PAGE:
A key finding of our study is that inactivation of Ilk also leads to increased levels of γH2AX, indicative of DNA lesions and/or activation of the DNA damage response (DDR). The physiological and pathological roles of NOX enzymes in keratinocytes, in which only the isoforms NOX-1, -2 and -4 have been detected [43], are not fully understood. IOS production by NOX-1 in response to growth factors, and possibly α3β1 integrin stimulation too, requires Tiam1-mediated Rac1 activation in keratinocytes [26]. Although ILK is an essential upstream mediator of Rac1 activation in these cells in response to growth factor- and α3β1 integrin-stimulation [11, 15, 33, 44, 45], the seemingly paradoxical elevation in IOS levels in ILK-deficient keratinocytes cultured in the presence of growth factors suggests that either normal Rac1 activation is dispensable in this process, or that it occurs through ILK-independent pathways. Alternatively, initial supranormal IOS production in ILK-deficient keratinocytes, potentially arising from abnormal integrin- and growth factor-mediated signalling, may lead to DNA and proteome damage, thus initiating a self-sustaining cycle that may involve the activation of one or several molecular pathways. It is well established that DNA lesions trigger stimulation of DDR. Activation of DDR effectors can also induce metabolic IOS production, thus constituting an amplification loop between IOS and the DDR itself [46]. In particular, the DDR component γH2AX induces IOS increases through mechanisms that involve sequestration of 14-3-3ζ and consequent activation of Rac1 and NOX-1 [47]. In keratinocytes, the presence of unrepaired damaged DNA also leads to stimulation of DNA-protein kinase, which, in turn, promotes Akt activation. The latter leads to induction of NOX-1, generation of cytoplasmic IOS and enhanced DNA oxidation, which then causes further IOS generation and sustained macromolecular damage [30]. Given that ILKKO cells also exhibit defects in proliferation and increased sensitivity to apoptotic stimuli, it is possible that these defects also contribute to the observed changes in IOS and DNA integrity observed. Although it is difficult to accurately determine the extent of such contributions, our observation that inhibition of NADPH oxidases is accompanied by reduction of IOS would suggest that some of the apoptosis-related events we observed in ILK-deficient keratinocytes might occur downstream from abnormal NOX dependent IOS production.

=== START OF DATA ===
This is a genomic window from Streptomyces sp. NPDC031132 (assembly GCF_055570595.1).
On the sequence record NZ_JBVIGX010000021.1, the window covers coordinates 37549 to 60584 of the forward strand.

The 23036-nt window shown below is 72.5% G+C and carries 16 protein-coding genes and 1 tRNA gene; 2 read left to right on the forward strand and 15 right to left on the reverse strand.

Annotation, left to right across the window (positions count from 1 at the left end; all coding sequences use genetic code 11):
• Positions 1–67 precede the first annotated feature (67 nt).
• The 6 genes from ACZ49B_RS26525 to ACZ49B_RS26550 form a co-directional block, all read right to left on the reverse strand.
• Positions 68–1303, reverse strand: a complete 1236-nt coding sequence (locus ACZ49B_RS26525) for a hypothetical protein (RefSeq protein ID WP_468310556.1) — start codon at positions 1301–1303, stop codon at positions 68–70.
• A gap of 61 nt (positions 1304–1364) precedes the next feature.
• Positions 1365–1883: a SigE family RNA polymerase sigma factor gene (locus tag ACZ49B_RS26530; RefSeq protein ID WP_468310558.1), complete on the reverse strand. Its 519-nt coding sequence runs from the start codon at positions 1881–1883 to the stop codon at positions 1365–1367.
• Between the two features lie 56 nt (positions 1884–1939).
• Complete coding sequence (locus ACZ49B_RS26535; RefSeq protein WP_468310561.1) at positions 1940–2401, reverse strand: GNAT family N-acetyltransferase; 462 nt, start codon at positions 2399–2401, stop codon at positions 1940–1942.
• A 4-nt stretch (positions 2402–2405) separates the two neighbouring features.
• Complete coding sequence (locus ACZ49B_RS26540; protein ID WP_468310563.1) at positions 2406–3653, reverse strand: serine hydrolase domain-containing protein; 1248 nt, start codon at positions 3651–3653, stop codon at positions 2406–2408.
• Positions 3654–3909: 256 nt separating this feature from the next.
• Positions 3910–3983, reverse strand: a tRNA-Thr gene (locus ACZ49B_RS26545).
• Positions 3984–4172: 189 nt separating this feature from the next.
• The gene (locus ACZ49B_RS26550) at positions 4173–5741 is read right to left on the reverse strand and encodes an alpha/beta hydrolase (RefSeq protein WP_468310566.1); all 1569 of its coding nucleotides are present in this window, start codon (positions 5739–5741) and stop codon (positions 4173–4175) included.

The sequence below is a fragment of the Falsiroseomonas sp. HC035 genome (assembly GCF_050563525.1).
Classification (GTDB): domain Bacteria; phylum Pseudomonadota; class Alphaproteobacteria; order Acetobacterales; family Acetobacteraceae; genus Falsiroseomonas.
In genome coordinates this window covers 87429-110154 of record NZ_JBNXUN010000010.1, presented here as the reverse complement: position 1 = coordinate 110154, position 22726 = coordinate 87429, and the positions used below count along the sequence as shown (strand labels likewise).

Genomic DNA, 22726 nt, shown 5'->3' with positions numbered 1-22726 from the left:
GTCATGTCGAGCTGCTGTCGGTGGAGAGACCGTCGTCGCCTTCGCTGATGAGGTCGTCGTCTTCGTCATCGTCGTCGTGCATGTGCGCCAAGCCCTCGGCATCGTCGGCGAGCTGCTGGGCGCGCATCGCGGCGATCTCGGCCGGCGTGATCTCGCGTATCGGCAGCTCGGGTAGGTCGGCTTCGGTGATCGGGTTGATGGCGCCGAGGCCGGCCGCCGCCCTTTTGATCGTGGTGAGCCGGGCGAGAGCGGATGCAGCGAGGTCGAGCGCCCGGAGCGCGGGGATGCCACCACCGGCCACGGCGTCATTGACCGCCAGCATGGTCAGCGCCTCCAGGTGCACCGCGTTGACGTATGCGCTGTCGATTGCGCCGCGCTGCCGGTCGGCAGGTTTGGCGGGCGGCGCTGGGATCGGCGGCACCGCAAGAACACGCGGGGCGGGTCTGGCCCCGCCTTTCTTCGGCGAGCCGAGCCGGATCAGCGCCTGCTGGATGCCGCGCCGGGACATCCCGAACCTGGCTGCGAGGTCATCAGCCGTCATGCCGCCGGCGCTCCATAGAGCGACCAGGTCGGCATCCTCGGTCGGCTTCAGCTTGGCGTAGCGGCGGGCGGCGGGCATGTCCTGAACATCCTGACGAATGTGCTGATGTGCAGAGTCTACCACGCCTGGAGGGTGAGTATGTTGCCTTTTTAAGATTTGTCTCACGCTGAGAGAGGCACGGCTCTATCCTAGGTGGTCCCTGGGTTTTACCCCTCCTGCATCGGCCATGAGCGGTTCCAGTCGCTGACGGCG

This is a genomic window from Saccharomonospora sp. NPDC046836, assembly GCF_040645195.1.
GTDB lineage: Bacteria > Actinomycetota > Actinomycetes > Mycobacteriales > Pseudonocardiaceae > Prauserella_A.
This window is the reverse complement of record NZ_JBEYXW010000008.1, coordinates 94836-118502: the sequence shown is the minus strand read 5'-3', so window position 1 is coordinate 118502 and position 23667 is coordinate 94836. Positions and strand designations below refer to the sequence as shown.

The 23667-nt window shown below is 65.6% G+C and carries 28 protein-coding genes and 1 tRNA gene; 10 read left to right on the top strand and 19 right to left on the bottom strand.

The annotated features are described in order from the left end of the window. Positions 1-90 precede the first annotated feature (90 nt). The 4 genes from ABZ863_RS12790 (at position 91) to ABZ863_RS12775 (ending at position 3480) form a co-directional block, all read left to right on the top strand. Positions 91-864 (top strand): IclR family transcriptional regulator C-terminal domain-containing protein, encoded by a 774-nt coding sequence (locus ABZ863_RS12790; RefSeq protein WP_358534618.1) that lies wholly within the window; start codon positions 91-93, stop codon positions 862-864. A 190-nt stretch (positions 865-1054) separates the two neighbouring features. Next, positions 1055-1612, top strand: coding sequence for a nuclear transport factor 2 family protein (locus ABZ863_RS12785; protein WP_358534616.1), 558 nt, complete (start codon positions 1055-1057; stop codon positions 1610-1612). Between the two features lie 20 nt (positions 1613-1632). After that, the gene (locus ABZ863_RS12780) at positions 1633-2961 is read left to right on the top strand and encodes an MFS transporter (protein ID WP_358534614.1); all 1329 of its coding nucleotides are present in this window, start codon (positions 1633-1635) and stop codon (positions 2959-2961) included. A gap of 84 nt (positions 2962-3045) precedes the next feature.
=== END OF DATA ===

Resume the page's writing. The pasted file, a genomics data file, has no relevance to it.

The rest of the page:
Double DNA strand breaks are some of the most ominous forms of DNA damage, and the generation of γH2AX serves to recruit repair factors to protect genomic integrity. Of note, γH2AX can also serve as a biomarker of other types of DNA lesions and/or DDR activation [32, 48], and studies to address in detail the type of DNA damage or DDR present in ILKKO cells and the mechanisms involved will be key areas for future research. The constitutively high levels of γH2AX in ILK-deficient keratinocytes suggest that these cells may also be more susceptible to genomic instability upon oxidative insults, with potential outcomes that include apoptosis, senescence and/or carcinogenic transformation. In support of this notion, we demonstrated that the ability of ILK-deficient cells to repair DNA photolesions is reduced. Additionally, given that ILKKO cells are more susceptible to be negatively affected by various stressors, as seen with growth factor deprivation, it is possible that these properties may contribute, at least in part, to their reduced ability to remove CPD lesions following UV irradiation. The direct analyses of the excision-repair components in these cells should address these issues in the future. Recently, NOX-1 expression and activity were found to increase as a result of DNA lesions arising from UVB photodamage or from the genetic impairment of DNA repair efficiency, such as during loss of normal XPC function [7, 29]. In addition, blockade of NOX-1 activation in response to UVB irradiation increases DNA nucleotide excision repair, decreasing genomic instability and formation of cutaneous squamous cell carcinomas [7]. Conversely, impaired DNA repair efficiency causes NOX-1 activation, subsequently leading to increased cytoplasmic IOS production, and altered mitochondrial bioenergetics [29]. Significantly, similar to ILK-deficient keratinocytes, inactivation of the Rac1 gene in these cells results in attenuated DDR responses and increased susceptibility to carcinogenesis following UV irradiation [49]. Given that ILK is required for Rac1 activation in several processes independent of integrin signalling [45], it will be important to determine whether Rac1 is a downstream ILK effector in DNA repair responses following UV irradiation in epidermal cells.